The youth subculture is often divided into guitar lovers and electronic lovers. The former spend their evenings in underground clubs in search of local indie bands, while the latter prefer dark clubs and strobe lights and will never find each other.
The reality, however, is not so stark and the overlap between the two continues to grow. New Order paved the way for indie and electronic music in the 80s. With an increasingly synthetic sound and the legendary Haçienda at their disposal, indie and electronic artists were able to thrive in Manchester.
Since then, a number of artists have blurred the lines between indie and electronica, with some calling themselves "rcbackonic". As the world creates more music and has more access to music, people are much more willing and able to explore outside of their comfort zones.
Below, we've rounded up ten of our favorite artists who bridge the gap between the two genres and can push even the most hardcore guitarists into new territory.
Born after the death of Ian Curtis of obscure post-punk Joy Division, New Order saw Bernard Sumner, Peter Hook and Stephen Morris responsible for sound. Retaining their guitar-focused post-punk roots but incorporating synth and dance elements, New Order skillfully mixes indie and electronic music on hits such as “Blue Monday” and “Bizarre Love Triangle,” intriguing independent kids. like The Age of Consent.
New Order's non-music ventures also exposed independent kids to electronic music. The band were instrumental in founding Factory Records and its iconic backing venue, The Haçienda, which they funded from its opening and throughout its volatile existence. The Haçienda has become a center of Madchester and rave culture, promoting the careers of acid house band 808 State and electronic duo The Chemical Brothers.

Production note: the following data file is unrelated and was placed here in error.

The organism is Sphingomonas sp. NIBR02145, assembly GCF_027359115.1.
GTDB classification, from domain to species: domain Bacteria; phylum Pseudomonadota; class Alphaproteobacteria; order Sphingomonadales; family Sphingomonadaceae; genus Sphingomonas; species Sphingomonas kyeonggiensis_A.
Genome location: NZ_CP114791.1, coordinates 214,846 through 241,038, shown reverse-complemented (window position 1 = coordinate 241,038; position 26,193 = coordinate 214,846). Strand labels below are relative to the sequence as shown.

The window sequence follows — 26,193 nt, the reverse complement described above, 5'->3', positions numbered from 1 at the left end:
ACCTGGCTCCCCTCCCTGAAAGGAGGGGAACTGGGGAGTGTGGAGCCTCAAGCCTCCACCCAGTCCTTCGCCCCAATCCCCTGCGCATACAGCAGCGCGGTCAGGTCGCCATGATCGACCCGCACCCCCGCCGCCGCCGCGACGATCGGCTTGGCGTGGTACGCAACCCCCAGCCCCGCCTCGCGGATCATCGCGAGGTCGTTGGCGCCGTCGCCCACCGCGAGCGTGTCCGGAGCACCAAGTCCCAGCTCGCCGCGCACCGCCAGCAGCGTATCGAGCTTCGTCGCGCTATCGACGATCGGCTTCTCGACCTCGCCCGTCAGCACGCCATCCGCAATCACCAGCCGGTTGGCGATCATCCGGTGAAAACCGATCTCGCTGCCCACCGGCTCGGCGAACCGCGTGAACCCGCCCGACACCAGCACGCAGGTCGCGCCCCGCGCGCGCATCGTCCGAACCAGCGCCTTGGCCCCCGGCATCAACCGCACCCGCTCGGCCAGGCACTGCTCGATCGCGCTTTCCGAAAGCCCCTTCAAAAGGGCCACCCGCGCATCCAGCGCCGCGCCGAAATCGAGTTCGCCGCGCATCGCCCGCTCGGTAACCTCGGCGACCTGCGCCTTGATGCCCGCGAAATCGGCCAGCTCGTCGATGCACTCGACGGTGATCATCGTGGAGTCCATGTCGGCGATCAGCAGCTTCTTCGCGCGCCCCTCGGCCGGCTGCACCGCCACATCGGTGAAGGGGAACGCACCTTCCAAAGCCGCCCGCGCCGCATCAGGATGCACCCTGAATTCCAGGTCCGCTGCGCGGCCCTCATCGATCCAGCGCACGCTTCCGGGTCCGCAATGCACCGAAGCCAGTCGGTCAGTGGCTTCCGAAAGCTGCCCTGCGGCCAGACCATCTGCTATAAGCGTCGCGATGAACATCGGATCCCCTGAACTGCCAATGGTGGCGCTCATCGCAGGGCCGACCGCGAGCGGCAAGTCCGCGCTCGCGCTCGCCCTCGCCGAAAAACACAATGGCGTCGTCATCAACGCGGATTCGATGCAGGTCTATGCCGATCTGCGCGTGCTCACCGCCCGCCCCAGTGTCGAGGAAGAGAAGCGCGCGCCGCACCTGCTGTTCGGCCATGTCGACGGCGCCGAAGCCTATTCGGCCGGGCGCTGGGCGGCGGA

Minister of Internal Affairs
Drawing inspiration from the 2000s indie scene, British rap and electro, MIA's sound is an absolute fusion of influences. In his youth he was a big fan of hip-hop, pop, punk and Britpop, influenced by bands such as The Clash and The Slits. After studying art in London, he met Damon Albarn and Elastica, painting for them and accompanying them on tour.
It was this tour that allowed MIA to speak to the electroclash singer and the band Peaches, who encouraged her to start her own music. He has created a unique brand of alternative rap that combines all of his influences and is loved by indie cult audiences and rap fans alike.
There are few names as popular with indie fans as Damon Albarn. The Blur frontman pioneered Britpop in the 1990s and became known for his youthful songs and atonal voice. At the end of the decade, Albarn teamed up with Jamie Hewlett to form a new project, Gorillaz. It was very different from the sincerity of Blur and guitar-driven Britpop.
Instead, Albarn's new project was a fantastic band influenced by electro, trip-hop and dub. Despite the stark differences from Albarn's musical output that Blur fans know and love, his presence opened the door to a whole new world for fans of independent music. Endless Dance" Feel Good Inc. and the unlikely Clint Eastwood gave Albarn fans an accessible route into more experimental territory. His impressive work attracted artists from every genre imaginable, which means indie fans can stay in their comfort zone with Peter Hook, Mark E. Smith and Lou Reed, or go further with JPEGMAFIA and Thundercat.
Arguably the latest London-born indie-tronic band, Hot Chip create a synth-driven alternative dance that appeals to electronica fans and indie kids alike. Their sound is laid back and full of electronic reverb, but Alexis Taylor's vocals have an indie quality to them. Hot Chip music will delight any music lover.
From the brilliant encore of "Over and Over" to the sprawling indie-tronica of "Flutes", Hot Chip creates music so immersive and easy to listen to, it transcends genres and subcultures.
Yes Yes Yes
The Yeah Yeah Yeahs are undeniably independent. From the booming guitars of "Maps" to the pitch-perfect climaxes of their latest collaboration with Perfume Genius, "Spitting Off the Edge of the World", Karen O and the band create a distinctly art-rock sound. However, with Heads Will Roll in 2009, the Yeah Yeah Yeahs bridged the gap between indie and electro.